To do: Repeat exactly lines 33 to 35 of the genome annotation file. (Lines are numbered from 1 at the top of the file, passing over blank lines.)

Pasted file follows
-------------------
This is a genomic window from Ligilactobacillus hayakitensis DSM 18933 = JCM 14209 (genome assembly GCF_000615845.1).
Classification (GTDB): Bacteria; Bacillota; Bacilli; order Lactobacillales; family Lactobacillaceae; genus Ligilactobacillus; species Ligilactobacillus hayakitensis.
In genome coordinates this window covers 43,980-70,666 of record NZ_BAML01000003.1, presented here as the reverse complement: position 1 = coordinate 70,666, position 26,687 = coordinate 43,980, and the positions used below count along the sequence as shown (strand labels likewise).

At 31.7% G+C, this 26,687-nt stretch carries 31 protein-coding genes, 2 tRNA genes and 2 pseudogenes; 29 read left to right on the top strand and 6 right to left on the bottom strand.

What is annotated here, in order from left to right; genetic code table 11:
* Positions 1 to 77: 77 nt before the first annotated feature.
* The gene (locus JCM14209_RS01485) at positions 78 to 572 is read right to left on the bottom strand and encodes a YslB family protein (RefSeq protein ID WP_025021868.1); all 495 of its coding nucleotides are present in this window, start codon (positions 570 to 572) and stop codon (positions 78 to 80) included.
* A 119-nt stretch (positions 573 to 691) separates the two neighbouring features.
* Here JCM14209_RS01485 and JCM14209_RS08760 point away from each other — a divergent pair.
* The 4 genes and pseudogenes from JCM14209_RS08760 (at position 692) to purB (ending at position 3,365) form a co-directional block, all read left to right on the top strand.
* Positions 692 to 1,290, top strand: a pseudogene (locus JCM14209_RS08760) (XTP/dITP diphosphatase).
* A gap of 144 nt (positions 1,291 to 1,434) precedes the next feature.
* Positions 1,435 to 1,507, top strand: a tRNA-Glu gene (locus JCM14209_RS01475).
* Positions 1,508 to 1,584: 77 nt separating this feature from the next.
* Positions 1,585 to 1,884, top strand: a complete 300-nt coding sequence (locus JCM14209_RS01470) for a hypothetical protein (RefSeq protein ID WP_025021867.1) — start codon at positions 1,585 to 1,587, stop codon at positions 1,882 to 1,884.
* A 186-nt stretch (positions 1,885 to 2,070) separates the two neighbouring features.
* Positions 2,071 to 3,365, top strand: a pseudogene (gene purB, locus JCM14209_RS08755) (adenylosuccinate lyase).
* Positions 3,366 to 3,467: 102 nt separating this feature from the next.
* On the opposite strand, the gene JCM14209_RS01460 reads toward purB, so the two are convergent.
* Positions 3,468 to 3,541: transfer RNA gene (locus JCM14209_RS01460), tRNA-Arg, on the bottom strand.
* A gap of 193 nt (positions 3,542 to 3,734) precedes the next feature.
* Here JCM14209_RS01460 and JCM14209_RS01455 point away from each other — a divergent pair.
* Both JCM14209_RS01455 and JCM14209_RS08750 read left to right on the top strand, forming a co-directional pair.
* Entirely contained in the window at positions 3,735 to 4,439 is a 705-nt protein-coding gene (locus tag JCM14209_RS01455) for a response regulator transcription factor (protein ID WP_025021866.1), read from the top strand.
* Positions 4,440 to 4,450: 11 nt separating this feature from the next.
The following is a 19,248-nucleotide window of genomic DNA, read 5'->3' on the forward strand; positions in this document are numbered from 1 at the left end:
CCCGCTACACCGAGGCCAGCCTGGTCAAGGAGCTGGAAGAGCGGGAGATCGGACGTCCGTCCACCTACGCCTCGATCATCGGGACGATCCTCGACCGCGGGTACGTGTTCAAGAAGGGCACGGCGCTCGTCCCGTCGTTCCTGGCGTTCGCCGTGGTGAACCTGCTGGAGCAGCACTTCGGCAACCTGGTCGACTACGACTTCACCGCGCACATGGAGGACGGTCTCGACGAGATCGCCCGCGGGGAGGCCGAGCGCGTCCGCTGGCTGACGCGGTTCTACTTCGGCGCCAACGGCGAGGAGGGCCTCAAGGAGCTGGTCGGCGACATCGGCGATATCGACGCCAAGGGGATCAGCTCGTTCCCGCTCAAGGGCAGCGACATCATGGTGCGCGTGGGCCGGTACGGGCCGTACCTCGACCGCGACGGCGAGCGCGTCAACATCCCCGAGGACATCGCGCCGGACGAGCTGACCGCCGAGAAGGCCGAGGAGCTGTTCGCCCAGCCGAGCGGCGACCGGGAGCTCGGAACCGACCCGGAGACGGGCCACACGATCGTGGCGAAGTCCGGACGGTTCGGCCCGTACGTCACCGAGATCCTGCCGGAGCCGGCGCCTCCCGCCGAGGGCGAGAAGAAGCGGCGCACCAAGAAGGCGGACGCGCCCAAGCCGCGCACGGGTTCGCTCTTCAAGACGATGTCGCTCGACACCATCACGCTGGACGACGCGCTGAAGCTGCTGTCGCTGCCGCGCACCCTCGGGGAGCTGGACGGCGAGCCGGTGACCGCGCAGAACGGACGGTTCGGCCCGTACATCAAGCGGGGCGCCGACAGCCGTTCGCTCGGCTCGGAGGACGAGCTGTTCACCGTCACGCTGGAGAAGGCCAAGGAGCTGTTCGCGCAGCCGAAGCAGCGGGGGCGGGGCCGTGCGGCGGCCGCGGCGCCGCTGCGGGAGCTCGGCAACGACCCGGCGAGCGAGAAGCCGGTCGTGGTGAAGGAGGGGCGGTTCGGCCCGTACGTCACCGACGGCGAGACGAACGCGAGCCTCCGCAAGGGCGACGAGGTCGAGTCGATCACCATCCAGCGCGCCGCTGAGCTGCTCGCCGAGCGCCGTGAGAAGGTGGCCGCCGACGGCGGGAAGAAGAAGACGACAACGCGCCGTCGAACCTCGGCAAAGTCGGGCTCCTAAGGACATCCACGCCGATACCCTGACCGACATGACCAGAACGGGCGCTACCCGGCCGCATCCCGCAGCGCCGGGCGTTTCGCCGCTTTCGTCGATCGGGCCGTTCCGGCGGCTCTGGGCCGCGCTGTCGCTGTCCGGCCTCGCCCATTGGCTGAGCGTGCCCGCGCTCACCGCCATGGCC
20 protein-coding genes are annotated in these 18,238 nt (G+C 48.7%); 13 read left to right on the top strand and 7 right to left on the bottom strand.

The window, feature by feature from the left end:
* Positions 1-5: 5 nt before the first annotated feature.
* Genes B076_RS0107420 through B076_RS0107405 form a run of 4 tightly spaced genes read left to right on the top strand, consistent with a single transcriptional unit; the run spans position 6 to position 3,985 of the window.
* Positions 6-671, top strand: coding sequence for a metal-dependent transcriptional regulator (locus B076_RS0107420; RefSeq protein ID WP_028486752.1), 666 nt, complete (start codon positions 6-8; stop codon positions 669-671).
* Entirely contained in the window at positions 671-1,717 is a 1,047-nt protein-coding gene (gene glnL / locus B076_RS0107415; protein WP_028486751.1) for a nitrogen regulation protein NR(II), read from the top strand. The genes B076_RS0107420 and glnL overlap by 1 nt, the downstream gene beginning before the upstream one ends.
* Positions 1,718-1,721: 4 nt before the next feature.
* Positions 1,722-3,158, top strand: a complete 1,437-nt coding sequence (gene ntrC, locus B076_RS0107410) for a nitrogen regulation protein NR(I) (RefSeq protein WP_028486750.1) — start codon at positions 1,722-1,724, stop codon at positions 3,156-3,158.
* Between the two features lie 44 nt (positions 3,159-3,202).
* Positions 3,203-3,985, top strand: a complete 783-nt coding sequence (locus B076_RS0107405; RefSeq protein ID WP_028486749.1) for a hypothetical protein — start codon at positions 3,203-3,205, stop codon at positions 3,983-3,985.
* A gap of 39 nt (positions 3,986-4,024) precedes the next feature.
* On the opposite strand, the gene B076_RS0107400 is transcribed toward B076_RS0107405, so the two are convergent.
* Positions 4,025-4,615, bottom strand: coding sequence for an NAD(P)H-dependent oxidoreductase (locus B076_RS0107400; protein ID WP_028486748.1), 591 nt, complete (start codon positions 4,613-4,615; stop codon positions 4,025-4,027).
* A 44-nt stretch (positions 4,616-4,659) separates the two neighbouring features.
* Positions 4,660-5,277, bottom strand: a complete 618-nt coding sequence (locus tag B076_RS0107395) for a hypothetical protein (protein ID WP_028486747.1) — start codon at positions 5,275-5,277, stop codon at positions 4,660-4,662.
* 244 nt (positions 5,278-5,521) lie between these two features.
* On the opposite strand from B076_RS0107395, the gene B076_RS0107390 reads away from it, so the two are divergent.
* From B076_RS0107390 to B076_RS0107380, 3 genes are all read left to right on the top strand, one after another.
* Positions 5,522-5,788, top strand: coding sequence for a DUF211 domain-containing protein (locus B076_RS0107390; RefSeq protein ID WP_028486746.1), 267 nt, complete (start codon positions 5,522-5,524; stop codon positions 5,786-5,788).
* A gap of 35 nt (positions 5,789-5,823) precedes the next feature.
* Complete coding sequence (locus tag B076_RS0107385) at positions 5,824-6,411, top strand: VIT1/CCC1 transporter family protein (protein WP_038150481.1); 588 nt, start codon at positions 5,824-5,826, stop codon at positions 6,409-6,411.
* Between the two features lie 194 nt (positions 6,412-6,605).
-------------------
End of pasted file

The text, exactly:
* Entirely contained in the window at positions 671-1,717 is a 1,047-nt protein-coding gene (gene glnL / locus B076_RS0107415; protein WP_028486751.1) for a nitrogen regulation protein NR(II), read from the top strand. The genes B076_RS0107420 and glnL overlap by 1 nt, the downstream gene beginning before the upstream one ends.
* Positions 1,718-1,721: 4 nt before the next feature.
* Positions 1,722-3,158, top strand: a complete 1,437-nt coding sequence (gene ntrC, locus B076_RS0107410) for a nitrogen regulation protein NR(I) (RefSeq protein WP_028486750.1) — start codon at positions 1,722-1,724, stop codon at positions 3,156-3,158.